Nishi Niigata Chuo National Hospital

Niigata-shi, Japan

Nishi Niigata Chuo National Hospital

Niigata-shi, Japan
Time filter
Source Type

Onishi H.,Niigata University of Health and Welfare | Sugawara K.,Niigata University of Health and Welfare | Yamashiro K.,Niigata University of Health and Welfare | Sato D.,Niigata University of Health and Welfare | And 5 more authors.
Brain and Behavior | Year: 2013

The detailed time courses of cortical activities and source localizations following passive finger movement were studied using whole-head magnetoencephalography (MEG). We recorded motor-related cortical magnetic fields following voluntary movement and somatosensory-evoked magnetic fields following passive movement (PM) in 13 volunteers. The most prominent movement-evoked magnetic field (MEF1) following active movement was obtained approximately 35.3 ± 8.4 msec after movement onset, and the equivalent current dipole (ECD) was estimated to be in the primary motor cortex (Brodmann area 4). Two peaks of MEG response associated with PM were recorded from 30 to 100 msec after movement onset. The earliest component (PM1) peaked at 36.2 ± 8.2 msec, and the second component (PM2) peaked at 86.1 ± 12.1 msec after movement onset. The peak latency and ECD localization of PM1, estimated to be in area 4, were the same as those of the most prominent MEF following active movement. ECDs of PM2 were estimated to be not only in area 4 but also in the supplementary motor area (SMA) and the posterior parietal cortex (PPC) over the hemisphere contralateral to the movement, and in the secondary somatosensory cortex (S2) of both hemispheres. The peak latency of each source activity was obtained at 54-109 msec in SMA, 64-114 msec in PPC, and 84-184 msec in the S2. Our results suggest that the magnetic waveforms at middle latency (50-100 msec) after PM are different from those after active movement and that these waveforms are generated by the activities of several cortical areas, that is, area 4 and SMA, PPC, and S2. In this study, the time courses of the activities in SMA, PPC, and S2 accompanying PM in humans were successfully recorded using MEG with a multiple dipole analysis system. © 2013 The Authors. Published by Wiley Periodicals, Inc.

Sasagawa M.,Nishi Niigata Chuo National Hospital
Seishin shinkeigaku zasshi = Psychiatria et neurologia Japonica | Year: 2012

Epilepsy is a common episodic neurological disorder and is often accompanied by mental, psychiatric, and physical disorders; therefore, a comprehensive treatment, including seizure control, is needed to treat it. Epilepsy patients need frequent seizure preventive treatment, which is likely to induce medication dependence. This paper presents a report on the social resources involved in epilepsy treatment. "Services and Support for Persons with Disabilities Acts" is applicable to epilepsy patients and provides public compensation for psychiatric outpatient treatment, enabling disabled persons to apply for disability pension to support their living and medical expenditures. The Mental Health Welfare Notebook is issued to provide welfare services for the disabled, and it plays an important role in promoting employment of disabled persons. The welfare services for the disabled are diverse, ranging from home-based services to services aiding the disabled to step out of their homes, go to day care centers, or pay for house rent. The details of the welfare services for the disabled are available on the homepage of the website for the Ministry of Health, Labour and Welfare. The roles of physicians involve maximizing social resources in coordination with psychiatric social workers, aiming for normalization of disabled persons so that they are able to live comfortably in the community.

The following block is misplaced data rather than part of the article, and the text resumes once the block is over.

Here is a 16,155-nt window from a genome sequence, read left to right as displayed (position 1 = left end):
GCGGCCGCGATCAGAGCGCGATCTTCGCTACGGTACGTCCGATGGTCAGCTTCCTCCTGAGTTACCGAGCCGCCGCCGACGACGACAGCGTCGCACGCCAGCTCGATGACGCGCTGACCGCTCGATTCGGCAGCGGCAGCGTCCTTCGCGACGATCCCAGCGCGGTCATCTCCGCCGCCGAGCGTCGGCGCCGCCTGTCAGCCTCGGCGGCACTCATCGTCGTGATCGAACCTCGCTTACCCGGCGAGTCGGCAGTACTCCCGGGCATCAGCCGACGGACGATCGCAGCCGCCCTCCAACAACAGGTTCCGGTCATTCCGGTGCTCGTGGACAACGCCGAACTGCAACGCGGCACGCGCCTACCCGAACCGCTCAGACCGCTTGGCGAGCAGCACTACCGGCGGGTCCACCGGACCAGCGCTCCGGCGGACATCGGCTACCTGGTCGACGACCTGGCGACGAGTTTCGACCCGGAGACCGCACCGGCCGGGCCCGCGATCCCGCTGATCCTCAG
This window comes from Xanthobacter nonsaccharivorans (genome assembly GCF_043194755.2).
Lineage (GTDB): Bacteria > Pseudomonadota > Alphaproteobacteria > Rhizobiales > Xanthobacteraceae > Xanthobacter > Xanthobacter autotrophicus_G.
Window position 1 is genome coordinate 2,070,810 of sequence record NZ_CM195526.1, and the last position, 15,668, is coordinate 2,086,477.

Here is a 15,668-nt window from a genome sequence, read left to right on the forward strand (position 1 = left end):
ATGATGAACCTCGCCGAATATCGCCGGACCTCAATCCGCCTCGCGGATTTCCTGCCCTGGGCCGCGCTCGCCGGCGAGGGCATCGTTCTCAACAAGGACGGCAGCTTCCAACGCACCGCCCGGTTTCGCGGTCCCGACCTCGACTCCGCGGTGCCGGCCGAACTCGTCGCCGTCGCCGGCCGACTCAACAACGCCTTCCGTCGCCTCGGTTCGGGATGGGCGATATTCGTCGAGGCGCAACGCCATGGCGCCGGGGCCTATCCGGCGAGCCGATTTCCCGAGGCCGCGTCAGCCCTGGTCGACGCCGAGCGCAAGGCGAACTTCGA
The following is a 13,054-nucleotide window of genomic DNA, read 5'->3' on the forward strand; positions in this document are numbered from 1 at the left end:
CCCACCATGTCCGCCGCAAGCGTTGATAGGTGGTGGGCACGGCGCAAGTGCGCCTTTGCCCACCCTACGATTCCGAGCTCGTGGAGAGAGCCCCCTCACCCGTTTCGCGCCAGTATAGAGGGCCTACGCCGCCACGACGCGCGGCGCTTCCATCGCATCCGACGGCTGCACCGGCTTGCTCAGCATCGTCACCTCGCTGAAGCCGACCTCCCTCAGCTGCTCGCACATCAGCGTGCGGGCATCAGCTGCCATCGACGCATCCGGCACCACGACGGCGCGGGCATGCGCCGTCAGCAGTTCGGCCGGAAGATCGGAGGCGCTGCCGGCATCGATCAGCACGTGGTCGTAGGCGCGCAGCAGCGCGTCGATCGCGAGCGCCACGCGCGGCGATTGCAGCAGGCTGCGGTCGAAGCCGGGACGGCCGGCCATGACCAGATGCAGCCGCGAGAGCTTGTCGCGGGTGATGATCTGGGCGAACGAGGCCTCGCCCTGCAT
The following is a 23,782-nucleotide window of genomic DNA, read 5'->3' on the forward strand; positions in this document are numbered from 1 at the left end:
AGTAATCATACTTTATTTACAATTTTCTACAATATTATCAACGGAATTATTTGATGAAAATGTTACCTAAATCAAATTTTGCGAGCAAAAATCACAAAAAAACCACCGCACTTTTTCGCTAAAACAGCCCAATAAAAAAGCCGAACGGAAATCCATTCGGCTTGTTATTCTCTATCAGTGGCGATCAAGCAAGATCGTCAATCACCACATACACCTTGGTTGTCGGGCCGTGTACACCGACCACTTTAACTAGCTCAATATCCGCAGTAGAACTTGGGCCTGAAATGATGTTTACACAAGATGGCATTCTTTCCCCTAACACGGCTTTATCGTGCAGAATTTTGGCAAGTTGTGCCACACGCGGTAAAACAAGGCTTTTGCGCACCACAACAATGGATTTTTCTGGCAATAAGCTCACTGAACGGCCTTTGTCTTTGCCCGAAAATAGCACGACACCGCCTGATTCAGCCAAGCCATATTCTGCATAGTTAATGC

Kameyama S.,Nishi Niigata Chuo National Hospital | Masuda H.,Nishi Niigata Chuo National Hospital | Murakami H.,Nishi Niigata Chuo National Hospital
Epilepsia | Year: 2010

Summary Purpose: To topographically localize the ictogenic zone within hypothalamic hamartomas (HHs) and the symptomatogenic zone for gelastic seizure (GS), we analyzed data from both interictal and ictal single photon emission computed tomography (SPECT). Methods: Ictal SPECT was performed immediately after GS onset in 21 patients with HH (aged 2-36 years, mean 13.8 years) who underwent stereotactic radiofrequency thermocoagulation (SRT). SPECT data were statistically analyzed by means of subtraction ictal SPECT coregistered to magnetic resonance imaging (MRI) (SISCOM) and statistical parametric mapping (SPM). Topographic localization of ictal hyperperfusion areas was evaluated. Results: SISCOM obtained in 27 studies demonstrated ictal hyperperfusion in the HH interface zone in 16 studies of 13 patients (hot HH group). In these patients, HHs were significantly larger than those without hyperperfusion of HH in 11 studies of 8 patients (21.4 ± 10.3 vs. 12.3 ± 7.3 mm in diameter, p < 0.05, t-test). In all patients and in the hot HH group, SPM group analysis of individual differences between interictal and ictal data revealed significantly (p < 0.001) hyperperfused areas in the ipsilateral hypothalamus, mediodorsal (MD) nucleus of the thalamus and putamen, bilateral pontine tegmentum, and contralateral inferior semilunar lobule of the cerebellum. There was no hyperperfusion in the mammillothalamocingulate pathway. Discussion: The present study confirmed that ictogenesis occurs in the HH interface zone, which should accordingly be the target for SRT. We suggest that a thalamopontocerebellar circuit plays an important role for stereotypical and automatic symptomatogenesis of GS and that the hypothalamus and MD nucleus of the thalamus are potentially involved in epileptic encephalopathy. © 2010 International League Against Epilepsy.

Onishi H.,Niigata University of Health and Welfare | Oyama M.,Niigata University of Health and Welfare | Soma T.,Niigata University of Health and Welfare | Kirimoto H.,Niigata University of Health and Welfare | And 3 more authors.